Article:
EU regulator: AstraZeneca vaccine safe, not linked to increased risk of blood clots

Coronavirus Vaccine

LONDON (AP) — The European Union’s drug regulatory agency says experts have concluded that the AstraZeneca vaccine is not linked to an overall increase in the risk of blood clots and that the benefits of use outweigh the risks.

The finding from the European Medicines Agency could open the way for European countries that had suspended the use of the vaccine over the past week to resume dispensing the shots.

The head of the EMA, Emer Cooke said Thursday that the agency “cannot rule out definitively a link” between rare types of blood clots and the vaccine, however, and experts recommend raising awareness among doctors and recipients of possible risks.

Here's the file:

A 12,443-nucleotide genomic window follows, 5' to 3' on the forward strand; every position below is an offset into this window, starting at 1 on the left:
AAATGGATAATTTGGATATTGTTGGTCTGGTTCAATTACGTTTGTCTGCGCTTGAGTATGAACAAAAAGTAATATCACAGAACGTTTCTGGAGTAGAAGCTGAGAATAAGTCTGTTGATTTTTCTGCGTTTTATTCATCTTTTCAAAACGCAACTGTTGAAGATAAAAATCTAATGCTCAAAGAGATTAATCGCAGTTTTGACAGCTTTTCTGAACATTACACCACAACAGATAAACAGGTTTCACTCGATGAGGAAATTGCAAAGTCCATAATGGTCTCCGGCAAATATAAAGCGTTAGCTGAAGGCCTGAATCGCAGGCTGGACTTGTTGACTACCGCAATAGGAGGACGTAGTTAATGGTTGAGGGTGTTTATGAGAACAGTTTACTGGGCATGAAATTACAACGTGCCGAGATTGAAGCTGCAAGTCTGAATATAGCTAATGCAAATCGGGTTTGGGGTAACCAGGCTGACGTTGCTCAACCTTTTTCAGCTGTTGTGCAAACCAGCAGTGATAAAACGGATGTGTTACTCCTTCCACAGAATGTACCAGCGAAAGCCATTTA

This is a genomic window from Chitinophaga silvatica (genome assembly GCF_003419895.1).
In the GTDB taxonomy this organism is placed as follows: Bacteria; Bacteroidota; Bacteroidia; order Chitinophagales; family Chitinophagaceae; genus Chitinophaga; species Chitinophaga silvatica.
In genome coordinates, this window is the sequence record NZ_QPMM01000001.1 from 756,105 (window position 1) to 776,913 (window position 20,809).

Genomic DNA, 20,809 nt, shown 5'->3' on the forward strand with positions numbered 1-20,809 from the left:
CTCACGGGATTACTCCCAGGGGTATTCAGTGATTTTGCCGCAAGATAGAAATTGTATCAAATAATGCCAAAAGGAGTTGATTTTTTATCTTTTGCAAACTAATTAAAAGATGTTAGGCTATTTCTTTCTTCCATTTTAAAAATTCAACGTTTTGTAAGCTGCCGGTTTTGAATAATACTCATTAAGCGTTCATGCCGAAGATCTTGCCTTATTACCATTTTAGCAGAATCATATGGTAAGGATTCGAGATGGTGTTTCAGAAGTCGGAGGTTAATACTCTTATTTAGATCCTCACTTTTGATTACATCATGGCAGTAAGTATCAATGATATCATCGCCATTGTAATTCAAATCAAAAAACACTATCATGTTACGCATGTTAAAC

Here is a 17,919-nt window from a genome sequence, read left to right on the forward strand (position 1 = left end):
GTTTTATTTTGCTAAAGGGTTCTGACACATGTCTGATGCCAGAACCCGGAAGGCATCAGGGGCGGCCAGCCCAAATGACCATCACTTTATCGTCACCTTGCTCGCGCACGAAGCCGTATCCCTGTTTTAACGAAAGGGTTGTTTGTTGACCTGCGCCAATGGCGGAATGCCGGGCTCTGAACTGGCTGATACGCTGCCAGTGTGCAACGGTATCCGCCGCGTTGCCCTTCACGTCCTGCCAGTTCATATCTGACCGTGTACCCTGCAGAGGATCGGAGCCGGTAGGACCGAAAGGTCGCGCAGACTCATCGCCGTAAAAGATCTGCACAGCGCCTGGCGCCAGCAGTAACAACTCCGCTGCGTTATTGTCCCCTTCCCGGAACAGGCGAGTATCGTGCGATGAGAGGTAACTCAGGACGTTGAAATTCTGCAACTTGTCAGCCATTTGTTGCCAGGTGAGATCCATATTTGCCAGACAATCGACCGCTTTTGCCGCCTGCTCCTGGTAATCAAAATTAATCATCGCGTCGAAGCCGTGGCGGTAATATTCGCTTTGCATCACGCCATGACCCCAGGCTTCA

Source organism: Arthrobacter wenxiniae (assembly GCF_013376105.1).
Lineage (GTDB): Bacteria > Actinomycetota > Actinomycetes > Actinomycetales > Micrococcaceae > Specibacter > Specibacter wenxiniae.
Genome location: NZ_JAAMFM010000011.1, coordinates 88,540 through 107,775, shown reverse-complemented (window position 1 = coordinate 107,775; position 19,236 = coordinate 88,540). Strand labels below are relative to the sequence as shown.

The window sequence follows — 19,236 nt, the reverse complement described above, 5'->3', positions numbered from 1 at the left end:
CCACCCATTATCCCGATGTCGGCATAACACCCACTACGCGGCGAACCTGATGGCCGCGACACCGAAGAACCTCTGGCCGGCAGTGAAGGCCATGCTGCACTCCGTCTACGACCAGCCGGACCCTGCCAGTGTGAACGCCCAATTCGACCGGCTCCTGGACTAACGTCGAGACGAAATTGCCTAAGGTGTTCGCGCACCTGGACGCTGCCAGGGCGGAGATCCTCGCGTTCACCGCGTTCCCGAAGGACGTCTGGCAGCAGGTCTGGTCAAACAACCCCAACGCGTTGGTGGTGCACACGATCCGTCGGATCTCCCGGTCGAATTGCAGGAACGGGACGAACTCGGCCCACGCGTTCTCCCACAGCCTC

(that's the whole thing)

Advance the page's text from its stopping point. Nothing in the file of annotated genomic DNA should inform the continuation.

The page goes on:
EMA recommended adding a description of these cases to the vaccine leaflets so health workers and patients would be aware of these rare blood clots.

But Cooke also said: “Our scientific position is that is that this vaccine is a safe and effective option to protect citizens against COVID-19. It demonstrated that at least 60% efficacy in clinical trials and preventing coronavirus disease. And in fact, the real-world evidence suggests that the effectiveness could be even higher than that.”

Numerous European countries had suspended use of the vaccine over the past week amid concerns over blood clots in a few dozen of the millions of people vaccinated with the formula across the continent.

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